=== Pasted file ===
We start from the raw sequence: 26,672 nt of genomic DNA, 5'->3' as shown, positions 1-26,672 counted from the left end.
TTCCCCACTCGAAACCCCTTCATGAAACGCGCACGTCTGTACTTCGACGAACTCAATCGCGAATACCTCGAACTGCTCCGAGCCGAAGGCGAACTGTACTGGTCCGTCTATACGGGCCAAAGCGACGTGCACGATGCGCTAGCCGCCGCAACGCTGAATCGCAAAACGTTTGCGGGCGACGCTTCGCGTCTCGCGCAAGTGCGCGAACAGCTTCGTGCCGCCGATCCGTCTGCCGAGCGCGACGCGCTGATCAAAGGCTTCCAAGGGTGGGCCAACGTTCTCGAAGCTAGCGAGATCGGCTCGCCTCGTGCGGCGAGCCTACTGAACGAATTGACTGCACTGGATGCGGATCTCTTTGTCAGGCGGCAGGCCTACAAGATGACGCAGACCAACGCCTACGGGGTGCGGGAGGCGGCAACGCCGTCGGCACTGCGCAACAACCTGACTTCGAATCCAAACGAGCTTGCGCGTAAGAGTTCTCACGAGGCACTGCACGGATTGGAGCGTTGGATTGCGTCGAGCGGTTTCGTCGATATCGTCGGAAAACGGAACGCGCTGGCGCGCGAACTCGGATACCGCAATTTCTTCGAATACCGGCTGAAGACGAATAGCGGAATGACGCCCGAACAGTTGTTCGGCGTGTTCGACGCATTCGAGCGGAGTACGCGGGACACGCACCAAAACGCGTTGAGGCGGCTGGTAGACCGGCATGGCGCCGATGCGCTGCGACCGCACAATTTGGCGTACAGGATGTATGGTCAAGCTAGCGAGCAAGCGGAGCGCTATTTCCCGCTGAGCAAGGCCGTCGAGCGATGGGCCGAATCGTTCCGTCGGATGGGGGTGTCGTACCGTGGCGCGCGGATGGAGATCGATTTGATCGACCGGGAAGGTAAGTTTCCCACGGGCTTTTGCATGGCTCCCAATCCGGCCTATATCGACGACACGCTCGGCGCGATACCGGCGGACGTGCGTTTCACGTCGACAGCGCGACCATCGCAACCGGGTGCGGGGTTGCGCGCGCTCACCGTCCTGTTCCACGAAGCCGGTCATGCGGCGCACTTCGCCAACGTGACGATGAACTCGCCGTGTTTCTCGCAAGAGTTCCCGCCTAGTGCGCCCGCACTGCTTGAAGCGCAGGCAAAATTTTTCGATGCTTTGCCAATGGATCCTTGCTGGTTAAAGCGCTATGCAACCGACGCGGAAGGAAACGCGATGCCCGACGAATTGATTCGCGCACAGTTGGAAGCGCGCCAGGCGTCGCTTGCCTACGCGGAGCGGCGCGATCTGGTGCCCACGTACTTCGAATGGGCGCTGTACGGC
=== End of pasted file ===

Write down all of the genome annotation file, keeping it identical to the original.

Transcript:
We start from the raw sequence: 26,672 nt of genomic DNA, 5'->3' as shown, positions 1-26,672 counted from the left end.
TTCCCCACTCGAAACCCCTTCATGAAACGCGCACGTCTGTACTTCGACGAACTCAATCGCGAATACCTCGAACTGCTCCGAGCCGAAGGCGAACTGTACTGGTCCGTCTATACGGGCCAAAGCGACGTGCACGATGCGCTAGCCGCCGCAACGCTGAATCGCAAAACGTTTGCGGGCGACGCTTCGCGTCTCGCGCAAGTGCGCGAACAGCTTCGTGCCGCCGATCCGTCTGCCGAGCGCGACGCGCTGATCAAAGGCTTCCAAGGGTGGGCCAACGTTCTCGAAGCTAGCGAGATCGGCTCGCCTCGTGCGGCGAGCCTACTGAACGAATTGACTGCACTGGATGCGGATCTCTTTGTCAGGCGGCAGGCCTACAAGATGACGCAGACCAACGCCTACGGGGTGCGGGAGGCGGCAACGCCGTCGGCACTGCGCAACAACCTGACTTCGAATCCAAACGAGCTTGCGCGTAAGAGTTCTCACGAGGCACTGCACGGATTGGAGCGTTGGATTGCGTCGAGCGGTTTCGTCGATATCGTCGGAAAACGGAACGCGCTGGCGCGCGAACTCGGATACCGCAATTTCTTCGAATACCGGCTGAAGACGAATAGCGGAATGACGCCCGAACAGTTGTTCGGCGTGTTCGACGCATTCGAGCGGAGTACGCGGGACACGCACCAAAACGCGTTGAGGCGGCTGGTAGACCGGCATGGCGCCGATGCGCTGCGACCGCACAATTTGGCGTACAGGATGTATGGTCAAGCTAGCGAGCAAGCGGAGCGCTATTTCCCGCTGAGCAAGGCCGTCGAGCGATGGGCCGAATCGTTCCGTCGGATGGGGGTGTCGTACCGTGGCGCGCGGATGGAGATCGATTTGATCGACCGGGAAGGTAAGTTTCCCACGGGCTTTTGCATGGCTCCCAATCCGGCCTATATCGACGACACGCTCGGCGCGATACCGGCGGACGTGCGTTTCACGTCGACAGCGCGACCATCGCAACCGGGTGCGGGGTTGCGCGCGCTCACCGTCCTGTTCCACGAAGCCGGTCATGCGGCGCACTTCGCCAACGTGACGATGAACTCGCCGTGTTTCTCGCAAGAGTTCCCGCCTAGTGCGCCCGCACTGCTTGAAGCGCAGGCAAAATTTTTCGATGCTTTGCCAATGGATCCTTGCTGGTTAAAGCGCTATGCAACCGACGCGGAAGGAAACGCGATGCCCGACGAATTGATTCGCGCACAGTTGGAAGCGCGCCAGGCGTCGCTTGCCTACGCGGAGCGGCGCGATCTGGTGCCCACGTACTTCGAATGGGCGCTGTACGGC